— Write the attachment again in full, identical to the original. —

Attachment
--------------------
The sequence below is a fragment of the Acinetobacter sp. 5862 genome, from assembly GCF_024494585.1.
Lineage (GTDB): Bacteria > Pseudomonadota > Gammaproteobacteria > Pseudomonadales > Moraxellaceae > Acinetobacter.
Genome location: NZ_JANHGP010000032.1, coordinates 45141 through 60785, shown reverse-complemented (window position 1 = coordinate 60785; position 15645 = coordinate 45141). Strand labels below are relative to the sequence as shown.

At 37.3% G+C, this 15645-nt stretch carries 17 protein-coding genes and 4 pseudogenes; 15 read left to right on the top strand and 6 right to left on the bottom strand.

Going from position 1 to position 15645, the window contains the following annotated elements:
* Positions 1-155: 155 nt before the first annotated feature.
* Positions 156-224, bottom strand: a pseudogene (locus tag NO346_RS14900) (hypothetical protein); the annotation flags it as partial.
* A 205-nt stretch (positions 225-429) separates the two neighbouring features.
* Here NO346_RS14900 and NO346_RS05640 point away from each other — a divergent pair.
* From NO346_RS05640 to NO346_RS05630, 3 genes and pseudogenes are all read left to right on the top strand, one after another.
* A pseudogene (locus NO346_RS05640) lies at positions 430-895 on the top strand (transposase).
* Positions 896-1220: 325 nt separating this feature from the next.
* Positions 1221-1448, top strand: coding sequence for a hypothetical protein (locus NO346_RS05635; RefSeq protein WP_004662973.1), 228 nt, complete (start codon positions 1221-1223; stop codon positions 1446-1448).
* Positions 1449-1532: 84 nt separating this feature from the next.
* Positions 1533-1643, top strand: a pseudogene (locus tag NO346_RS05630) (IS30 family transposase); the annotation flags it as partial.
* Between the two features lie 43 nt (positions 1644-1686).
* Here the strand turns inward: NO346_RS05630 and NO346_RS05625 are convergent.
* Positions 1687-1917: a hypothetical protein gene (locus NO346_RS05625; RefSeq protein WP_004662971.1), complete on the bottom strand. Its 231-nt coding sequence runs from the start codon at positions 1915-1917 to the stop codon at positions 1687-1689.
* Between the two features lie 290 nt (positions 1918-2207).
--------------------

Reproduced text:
The sequence below is a fragment of the Acinetobacter sp. 5862 genome, from assembly GCF_024494585.1.
Lineage (GTDB): Bacteria > Pseudomonadota > Gammaproteobacteria > Pseudomonadales > Moraxellaceae > Acinetobacter.
Genome location: NZ_JANHGP010000032.1, coordinates 45141 through 60785, shown reverse-complemented (window position 1 = coordinate 60785; position 15645 = coordinate 45141). Strand labels below are relative to the sequence as shown.

At 37.3% G+C, this 15645-nt stretch carries 17 protein-coding genes and 4 pseudogenes; 15 read left to right on the top strand and 6 right to left on the bottom strand.

Going from position 1 to position 15645, the window contains the following annotated elements:
* Positions 1-155: 155 nt before the first annotated feature.
* Positions 156-224, bottom strand: a pseudogene (locus tag NO346_RS14900) (hypothetical protein); the annotation flags it as partial.
* A 205-nt stretch (positions 225-429) separates the two neighbouring features.
* Here NO346_RS14900 and NO346_RS05640 point away from each other — a divergent pair.
* From NO346_RS05640 to NO346_RS05630, 3 genes and pseudogenes are all read left to right on the top strand, one after another.
* A pseudogene (locus NO346_RS05640) lies at positions 430-895 on the top strand (transposase).
* Positions 896-1220: 325 nt separating this feature from the next.
* Positions 1221-1448, top strand: coding sequence for a hypothetical protein (locus NO346_RS05635; RefSeq protein WP_004662973.1), 228 nt, complete (start codon positions 1221-1223; stop codon positions 1446-1448).
* Positions 1449-1532: 84 nt separating this feature from the next.
* Positions 1533-1643, top strand: a pseudogene (locus tag NO346_RS05630) (IS30 family transposase); the annotation flags it as partial.
* Between the two features lie 43 nt (positions 1644-1686).
* Here the strand turns inward: NO346_RS05630 and NO346_RS05625 are convergent.
* Positions 1687-1917: a hypothetical protein gene (locus NO346_RS05625; RefSeq protein WP_004662971.1), complete on the bottom strand. Its 231-nt coding sequence runs from the start codon at positions 1915-1917 to the stop codon at positions 1687-1689.
* Between the two features lie 290 nt (positions 1918-2207).